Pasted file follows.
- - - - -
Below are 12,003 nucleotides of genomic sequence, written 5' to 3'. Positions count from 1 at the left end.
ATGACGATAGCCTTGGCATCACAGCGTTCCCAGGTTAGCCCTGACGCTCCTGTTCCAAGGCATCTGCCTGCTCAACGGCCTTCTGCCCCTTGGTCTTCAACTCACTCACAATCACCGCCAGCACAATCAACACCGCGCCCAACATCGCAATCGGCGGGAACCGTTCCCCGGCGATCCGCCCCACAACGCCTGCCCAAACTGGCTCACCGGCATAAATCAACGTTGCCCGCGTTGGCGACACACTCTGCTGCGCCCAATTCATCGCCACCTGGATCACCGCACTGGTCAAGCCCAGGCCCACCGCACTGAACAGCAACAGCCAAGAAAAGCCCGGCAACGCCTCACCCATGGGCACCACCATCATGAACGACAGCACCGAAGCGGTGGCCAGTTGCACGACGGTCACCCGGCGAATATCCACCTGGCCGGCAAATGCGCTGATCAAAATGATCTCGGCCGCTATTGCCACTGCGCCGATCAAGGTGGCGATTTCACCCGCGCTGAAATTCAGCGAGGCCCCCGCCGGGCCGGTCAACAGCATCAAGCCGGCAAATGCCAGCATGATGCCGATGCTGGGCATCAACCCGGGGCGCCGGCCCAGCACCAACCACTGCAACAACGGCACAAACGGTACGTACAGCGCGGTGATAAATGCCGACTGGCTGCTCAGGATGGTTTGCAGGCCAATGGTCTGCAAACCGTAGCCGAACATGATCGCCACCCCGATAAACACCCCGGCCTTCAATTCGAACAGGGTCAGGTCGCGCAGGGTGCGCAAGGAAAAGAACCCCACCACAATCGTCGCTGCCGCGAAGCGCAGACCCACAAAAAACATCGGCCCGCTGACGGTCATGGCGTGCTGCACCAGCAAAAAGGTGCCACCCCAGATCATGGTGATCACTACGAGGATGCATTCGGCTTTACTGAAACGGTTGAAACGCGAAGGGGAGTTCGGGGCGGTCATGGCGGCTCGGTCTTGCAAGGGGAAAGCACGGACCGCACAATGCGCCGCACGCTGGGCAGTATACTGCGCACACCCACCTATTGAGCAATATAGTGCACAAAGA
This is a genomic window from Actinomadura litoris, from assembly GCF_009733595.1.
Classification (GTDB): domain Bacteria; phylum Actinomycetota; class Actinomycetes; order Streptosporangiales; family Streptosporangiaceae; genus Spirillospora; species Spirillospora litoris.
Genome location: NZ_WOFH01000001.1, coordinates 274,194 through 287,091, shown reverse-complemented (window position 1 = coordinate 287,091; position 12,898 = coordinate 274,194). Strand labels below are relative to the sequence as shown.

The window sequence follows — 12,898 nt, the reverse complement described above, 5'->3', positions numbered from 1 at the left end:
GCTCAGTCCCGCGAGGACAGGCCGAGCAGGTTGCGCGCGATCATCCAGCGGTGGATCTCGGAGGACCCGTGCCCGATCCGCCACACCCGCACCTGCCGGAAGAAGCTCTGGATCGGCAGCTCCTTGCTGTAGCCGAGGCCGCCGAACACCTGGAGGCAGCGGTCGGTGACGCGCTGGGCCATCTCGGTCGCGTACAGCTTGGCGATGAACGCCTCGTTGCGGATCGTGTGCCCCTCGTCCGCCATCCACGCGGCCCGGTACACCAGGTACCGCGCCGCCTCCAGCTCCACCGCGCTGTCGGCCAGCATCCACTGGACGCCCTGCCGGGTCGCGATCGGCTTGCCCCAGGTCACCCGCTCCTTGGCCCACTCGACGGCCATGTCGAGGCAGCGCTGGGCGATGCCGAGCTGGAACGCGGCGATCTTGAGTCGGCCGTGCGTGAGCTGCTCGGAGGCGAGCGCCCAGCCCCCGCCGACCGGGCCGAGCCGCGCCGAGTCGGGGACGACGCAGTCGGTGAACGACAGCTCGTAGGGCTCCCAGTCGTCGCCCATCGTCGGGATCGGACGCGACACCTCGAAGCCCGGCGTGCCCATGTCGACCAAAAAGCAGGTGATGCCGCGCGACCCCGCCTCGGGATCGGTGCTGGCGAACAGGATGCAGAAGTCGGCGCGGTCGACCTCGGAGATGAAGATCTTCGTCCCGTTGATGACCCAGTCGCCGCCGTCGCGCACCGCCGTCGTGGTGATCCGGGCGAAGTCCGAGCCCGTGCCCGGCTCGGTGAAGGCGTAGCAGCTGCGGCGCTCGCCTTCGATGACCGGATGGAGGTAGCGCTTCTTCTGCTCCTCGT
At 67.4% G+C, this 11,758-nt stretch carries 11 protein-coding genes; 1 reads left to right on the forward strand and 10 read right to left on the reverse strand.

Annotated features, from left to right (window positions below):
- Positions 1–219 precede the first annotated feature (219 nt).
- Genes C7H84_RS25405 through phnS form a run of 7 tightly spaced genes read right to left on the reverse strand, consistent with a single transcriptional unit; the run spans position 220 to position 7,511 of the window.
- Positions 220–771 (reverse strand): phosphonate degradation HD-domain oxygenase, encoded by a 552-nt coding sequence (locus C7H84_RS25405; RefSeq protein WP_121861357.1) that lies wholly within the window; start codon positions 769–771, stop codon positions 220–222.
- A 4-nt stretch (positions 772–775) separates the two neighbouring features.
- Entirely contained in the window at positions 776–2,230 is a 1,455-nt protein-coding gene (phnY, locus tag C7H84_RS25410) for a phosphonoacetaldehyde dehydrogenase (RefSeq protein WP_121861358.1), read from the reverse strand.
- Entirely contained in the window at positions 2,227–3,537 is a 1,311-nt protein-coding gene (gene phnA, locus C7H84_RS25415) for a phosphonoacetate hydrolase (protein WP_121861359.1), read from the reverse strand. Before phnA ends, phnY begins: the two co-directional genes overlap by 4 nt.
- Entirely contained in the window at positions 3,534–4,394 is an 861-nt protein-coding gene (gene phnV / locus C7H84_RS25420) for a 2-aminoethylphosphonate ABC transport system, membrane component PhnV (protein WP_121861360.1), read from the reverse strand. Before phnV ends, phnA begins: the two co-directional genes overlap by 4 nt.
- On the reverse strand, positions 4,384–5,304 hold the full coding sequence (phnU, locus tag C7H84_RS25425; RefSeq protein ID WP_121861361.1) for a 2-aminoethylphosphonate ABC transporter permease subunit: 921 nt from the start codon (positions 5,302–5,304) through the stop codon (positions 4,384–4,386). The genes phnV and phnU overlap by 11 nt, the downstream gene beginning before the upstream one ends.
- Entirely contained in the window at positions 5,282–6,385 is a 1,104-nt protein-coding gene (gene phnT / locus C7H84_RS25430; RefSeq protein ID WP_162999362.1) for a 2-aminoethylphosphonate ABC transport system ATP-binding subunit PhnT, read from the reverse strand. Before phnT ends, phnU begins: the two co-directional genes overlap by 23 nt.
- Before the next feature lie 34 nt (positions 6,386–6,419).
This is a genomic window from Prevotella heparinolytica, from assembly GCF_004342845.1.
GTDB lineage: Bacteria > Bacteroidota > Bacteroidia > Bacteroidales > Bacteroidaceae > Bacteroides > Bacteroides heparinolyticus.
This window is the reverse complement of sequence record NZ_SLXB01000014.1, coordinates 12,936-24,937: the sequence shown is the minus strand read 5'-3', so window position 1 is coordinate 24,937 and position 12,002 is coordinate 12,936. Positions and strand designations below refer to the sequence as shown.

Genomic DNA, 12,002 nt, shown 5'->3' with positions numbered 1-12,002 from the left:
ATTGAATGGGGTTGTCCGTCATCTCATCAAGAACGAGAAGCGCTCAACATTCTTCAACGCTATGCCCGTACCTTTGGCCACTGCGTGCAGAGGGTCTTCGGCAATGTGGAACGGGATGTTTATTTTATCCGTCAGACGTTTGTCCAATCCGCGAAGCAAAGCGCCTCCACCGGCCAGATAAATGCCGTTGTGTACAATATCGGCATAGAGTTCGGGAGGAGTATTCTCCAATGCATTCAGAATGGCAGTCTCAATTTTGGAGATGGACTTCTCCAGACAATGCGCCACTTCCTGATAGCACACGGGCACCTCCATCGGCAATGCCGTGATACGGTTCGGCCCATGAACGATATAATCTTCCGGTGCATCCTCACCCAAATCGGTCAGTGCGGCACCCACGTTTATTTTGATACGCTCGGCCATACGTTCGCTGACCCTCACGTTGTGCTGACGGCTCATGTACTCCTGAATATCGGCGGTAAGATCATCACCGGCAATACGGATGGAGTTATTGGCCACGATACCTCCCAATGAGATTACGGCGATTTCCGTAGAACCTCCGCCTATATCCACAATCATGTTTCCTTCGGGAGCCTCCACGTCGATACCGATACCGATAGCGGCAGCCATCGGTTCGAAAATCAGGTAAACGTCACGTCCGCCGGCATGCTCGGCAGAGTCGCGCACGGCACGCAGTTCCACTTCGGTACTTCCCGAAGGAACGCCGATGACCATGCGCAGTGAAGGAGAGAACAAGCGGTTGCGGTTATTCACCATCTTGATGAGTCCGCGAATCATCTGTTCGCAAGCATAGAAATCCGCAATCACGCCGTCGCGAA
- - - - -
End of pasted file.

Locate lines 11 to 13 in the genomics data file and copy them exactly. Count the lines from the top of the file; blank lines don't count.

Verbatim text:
- Genes C7H84_RS25405 through phnS form a run of 7 tightly spaced genes read right to left on the reverse strand, consistent with a single transcriptional unit; the run spans position 220 to position 7,511 of the window.
- Positions 220–771 (reverse strand): phosphonate degradation HD-domain oxygenase, encoded by a 552-nt coding sequence (locus C7H84_RS25405; RefSeq protein WP_121861357.1) that lies wholly within the window; start codon positions 769–771, stop codon positions 220–222.
- A 4-nt stretch (positions 772–775) separates the two neighbouring features.